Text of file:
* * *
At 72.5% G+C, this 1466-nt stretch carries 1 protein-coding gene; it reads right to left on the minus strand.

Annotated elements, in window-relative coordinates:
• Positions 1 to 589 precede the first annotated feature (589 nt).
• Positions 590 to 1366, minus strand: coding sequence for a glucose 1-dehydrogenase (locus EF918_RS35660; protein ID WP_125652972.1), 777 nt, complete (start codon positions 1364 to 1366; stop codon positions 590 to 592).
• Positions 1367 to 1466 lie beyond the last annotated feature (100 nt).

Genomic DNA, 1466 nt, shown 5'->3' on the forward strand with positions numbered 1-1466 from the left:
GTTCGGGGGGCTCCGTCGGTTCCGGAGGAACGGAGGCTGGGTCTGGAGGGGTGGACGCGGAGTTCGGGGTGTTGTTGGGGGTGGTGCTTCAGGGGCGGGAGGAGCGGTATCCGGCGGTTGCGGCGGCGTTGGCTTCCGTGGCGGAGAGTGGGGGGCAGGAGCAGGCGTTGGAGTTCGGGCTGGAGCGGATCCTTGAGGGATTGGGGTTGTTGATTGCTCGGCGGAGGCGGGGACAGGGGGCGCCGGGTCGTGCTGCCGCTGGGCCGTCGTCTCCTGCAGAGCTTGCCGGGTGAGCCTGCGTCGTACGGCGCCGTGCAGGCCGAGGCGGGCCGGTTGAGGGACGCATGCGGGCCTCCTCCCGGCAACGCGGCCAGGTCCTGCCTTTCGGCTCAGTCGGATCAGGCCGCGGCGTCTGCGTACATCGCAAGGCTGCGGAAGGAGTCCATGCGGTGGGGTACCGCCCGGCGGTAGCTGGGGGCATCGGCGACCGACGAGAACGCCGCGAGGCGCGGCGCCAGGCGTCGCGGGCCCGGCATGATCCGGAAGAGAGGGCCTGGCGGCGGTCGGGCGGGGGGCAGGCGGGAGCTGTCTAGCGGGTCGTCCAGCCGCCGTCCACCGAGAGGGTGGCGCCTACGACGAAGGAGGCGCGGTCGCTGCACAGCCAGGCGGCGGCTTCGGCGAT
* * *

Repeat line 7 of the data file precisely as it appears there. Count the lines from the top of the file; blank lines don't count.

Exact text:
GTTCGGGGGGCTCCGTCGGTTCCGGAGGAACGGAGGCTGGGTCTGGAGGGGTGGACGCGGAGTTCGGGGTGTTGTTGGGGGTGGTGCTTCAGGGGCGGGAGGAGCGGTATCCGGCGGTTGCGGCGGCGTTGGCTTCCGTGGCGGAGAGTGGGGGGCAGGAGCAGGCGTTGGAGTTCGGGCTGGAGCGGATCCTTGAGGGATTGGGGTTGTTGATTGCTCGGCGGAGGCGGGGACAGGGGGCGCCGGGTCGTGCTGCCGCTGGGCCGTCGTCTCCTGCAGAGCTTGCCGGGTGAGCCTGCGTCGTACGGCGCCGTGCAGGCCGAGGCGGGCCGGTTGAGGGACGCATGCGGGCCTCCTCCCGGCAACGCGGCCAGGTCCTGCCTTTCGGCTCAGTCGGATCAGGCCGCGGCGTCTGCGTACATCGCAAGGCTGCGGAAGGAGTCCATGCGGTGGGGTACCGCCCGGCGGTAGCTGGGGGCATCGGCGACCGACGAGAACGCCGCGAGGCGCGGCGCCAGGCGTCGCGGGCCCGGCATGATCCGGAAGAGAGGGCCTGGCGGCGGTCGGGCGGGGGGCAGGCGGGAGCTGTCTAGCGGGTCGTCCAGCCGCCGTCCACCGAGAGGGTGGCGCCTACGACGAAGGAGGCGCGGTCGCTGCACAGCCAGGCGGCGGCTTCGGCGAT